An audit of the databases of the country’s telcos by the industry regulator Communications Authority of Kenya (CA) has revealed that the mobile network operators (MNOs) are not conforming with the SIM card registration regulations.
The audit, whose findings were released recently, revealed that even though all the MNOs – that is Safaricom, Telkom, Airtel and Equitel – had their data access security policies in place, “there were a number of non-conformities with the SIM card registration regulations,” adding that “in cases where subscribers used passports as a form of identification, various anomalies were noted, especially in the numerical length of the Kenyan passports.”
(TOP: An assortment of SIM cards, laptops and other equipment found with suspected SIM card fraudsters who’re busted DCI officers).
In a statement, CA said that according to the findings, it was evident that operators are not in control of the agents, noting that this was due to weak controls in management of SIM sales agents.
“In most cases, a dangerous trend was noted where the MNO databases had records which appeared to have been populated from other secondary sources. Other SIM cards were found to have multiple registrations with different identity details, with potential use for criminal purposes,” said Francis Wangusi, the Director General of CA.
“On overall, the audit showed that the data in the subscriber databases of the MNOs was incomplete and inaccurate, pointing to the need for a verification system to help enhance authenticity of the data. It was also noted that the agreements between the operators and agents are purely commercial and do not place any obligations on the agents with respect to adherence to the SIM card regulations… This is a dangerous trend that jeopardises the security of citizens in the country and must therefore stop.”
The just-concluded audit was a follow-up to a process that began with the CA issuing an update on the status of adherence to the Kenya Information and Communications (Registration of SIM-Cards) Regulations, 2015, which require Mobile Network Operators (MNOs) to register all SIM-cards prior to activation.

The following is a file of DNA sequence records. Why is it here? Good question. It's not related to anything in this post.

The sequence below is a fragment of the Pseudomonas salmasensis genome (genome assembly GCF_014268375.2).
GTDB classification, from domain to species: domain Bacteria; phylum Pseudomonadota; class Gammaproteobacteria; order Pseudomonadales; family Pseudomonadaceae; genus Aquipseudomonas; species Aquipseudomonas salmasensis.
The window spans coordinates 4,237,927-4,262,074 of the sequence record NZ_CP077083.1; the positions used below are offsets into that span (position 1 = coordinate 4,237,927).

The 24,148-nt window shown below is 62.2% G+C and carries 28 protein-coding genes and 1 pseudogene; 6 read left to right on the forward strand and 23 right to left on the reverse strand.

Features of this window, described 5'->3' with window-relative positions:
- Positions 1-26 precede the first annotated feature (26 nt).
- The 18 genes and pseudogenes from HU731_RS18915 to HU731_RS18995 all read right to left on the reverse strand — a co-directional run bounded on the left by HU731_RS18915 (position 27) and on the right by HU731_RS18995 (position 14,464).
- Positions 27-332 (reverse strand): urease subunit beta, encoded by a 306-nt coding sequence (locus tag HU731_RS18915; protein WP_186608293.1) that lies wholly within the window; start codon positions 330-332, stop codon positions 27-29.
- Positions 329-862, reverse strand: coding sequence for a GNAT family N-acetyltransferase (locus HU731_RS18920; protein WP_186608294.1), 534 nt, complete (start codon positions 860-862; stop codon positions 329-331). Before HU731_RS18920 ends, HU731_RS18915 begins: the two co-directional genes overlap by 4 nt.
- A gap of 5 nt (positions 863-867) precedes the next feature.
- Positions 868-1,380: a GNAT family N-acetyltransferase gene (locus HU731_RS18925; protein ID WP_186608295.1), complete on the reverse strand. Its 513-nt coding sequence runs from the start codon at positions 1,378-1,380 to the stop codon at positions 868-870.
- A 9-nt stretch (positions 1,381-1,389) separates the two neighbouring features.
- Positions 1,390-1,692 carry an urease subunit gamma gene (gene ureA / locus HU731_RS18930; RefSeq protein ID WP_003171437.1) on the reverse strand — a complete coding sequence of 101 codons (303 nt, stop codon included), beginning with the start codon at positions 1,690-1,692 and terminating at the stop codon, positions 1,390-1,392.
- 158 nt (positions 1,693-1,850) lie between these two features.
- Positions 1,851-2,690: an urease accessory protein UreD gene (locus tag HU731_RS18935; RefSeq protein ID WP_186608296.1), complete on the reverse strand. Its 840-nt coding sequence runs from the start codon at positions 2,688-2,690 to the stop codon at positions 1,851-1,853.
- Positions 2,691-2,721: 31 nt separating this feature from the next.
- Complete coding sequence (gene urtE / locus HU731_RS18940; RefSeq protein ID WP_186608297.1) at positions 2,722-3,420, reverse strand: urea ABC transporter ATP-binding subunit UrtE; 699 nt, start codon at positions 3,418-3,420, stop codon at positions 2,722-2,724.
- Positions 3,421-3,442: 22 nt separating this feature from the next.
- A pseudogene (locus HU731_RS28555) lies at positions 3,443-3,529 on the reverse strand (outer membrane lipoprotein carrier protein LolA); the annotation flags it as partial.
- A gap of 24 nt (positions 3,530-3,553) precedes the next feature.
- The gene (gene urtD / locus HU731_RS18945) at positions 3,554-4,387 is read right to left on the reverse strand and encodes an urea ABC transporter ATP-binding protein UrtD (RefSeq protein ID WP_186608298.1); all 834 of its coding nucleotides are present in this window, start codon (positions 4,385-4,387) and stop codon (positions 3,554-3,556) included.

The update was informed by CA’s concern over reports of rampant hawking of SIM cards, which is a contravention of the law. The regulator, at the time, directed mobile operators to suspend, with immediate effect, all SIM cards whose registration status was not in compliance with the SIM card registration Regulations.
Despite the directive, CA continued receiving reports, which were also corroborated by law enforcement agencies, that there were still some unregistered SIM cards that were still active on the mobile networks. These reports were contrary to returns from the telcos that claimed total compliance with the SIM card registration obligations.
In light of the gravity of this matter, the Authority subsequently undertook an exercise to verify the extent to which the operators had adhered to the SIM card regulations. This included market surveillance and forensic audit of the operator data.
The market surveillance revealed that a number of agents do not request for identification documents at the point of purchase of the SIM cards. There is also little or no verification of the identities of SIM card buyers vis a vis the documents they have presented. It was further noted that hawking of SIM cards was still rampant, and in some cases, the agents were also charging buyers an additional fee for registration.
In light of the above findings, the CA in partnership with other relevant government agencies, undertook a forensic audit on subscriber registration by the MNOs, which found that some SIM cards had multiple registrations with different identity details, with potential use for criminal purposes.
Due to these anomalies, the regulator has now directed the MNOs to put in place certain measures to ensure that SIM registration regulations are adhered to:
- To review their respective subscriber registration databases and confirm that SIM cards that are unregistered, partly registered, improperly/un-procedurally registered, fraudulently registered, and SIM cards with multiple ownerships are immediately switched-off and no longer reside on their network going forward from their networks. Failure to which immediate regulatory action shall be instituted in line with the law.
- To ensure agents verify identification documents with the Integrated Population Registration System (IPRS) when subscribers present them at the time of registration.
- To submit to the Authority, details of agents and sub-agents that deal in sales and subscriber registration on their behalf. The details required include the company registration details, number of outlets and locations in which they operate, duration in which such agents have been in operation, contacts details, ownership details, among others.
Going forward, CA plans to undertake a further audit to ascertain compliance with these directives after three months. The regulator has also initiated discussions with the Ministry of Interior and Coordination of National Government on possibility of accessing the Personal Identification Secure Comparison and Evaluation System (PISCES) for online verification of passport details.
“I wish to once again remind all Kenyans that SIM-card Registration Regulations outlawed the hawking of SIM cards. Hawking SIM cards is an offence that attracts a fine of up to Kshs 500,000 or 12 months imprisonment or both. In addition, subscribers must appear in person and provide correct information. Providing incorrect information is an offence that attracts a fine Kshs 100,000 or imprisonment for six months or both,” stated Wangusi.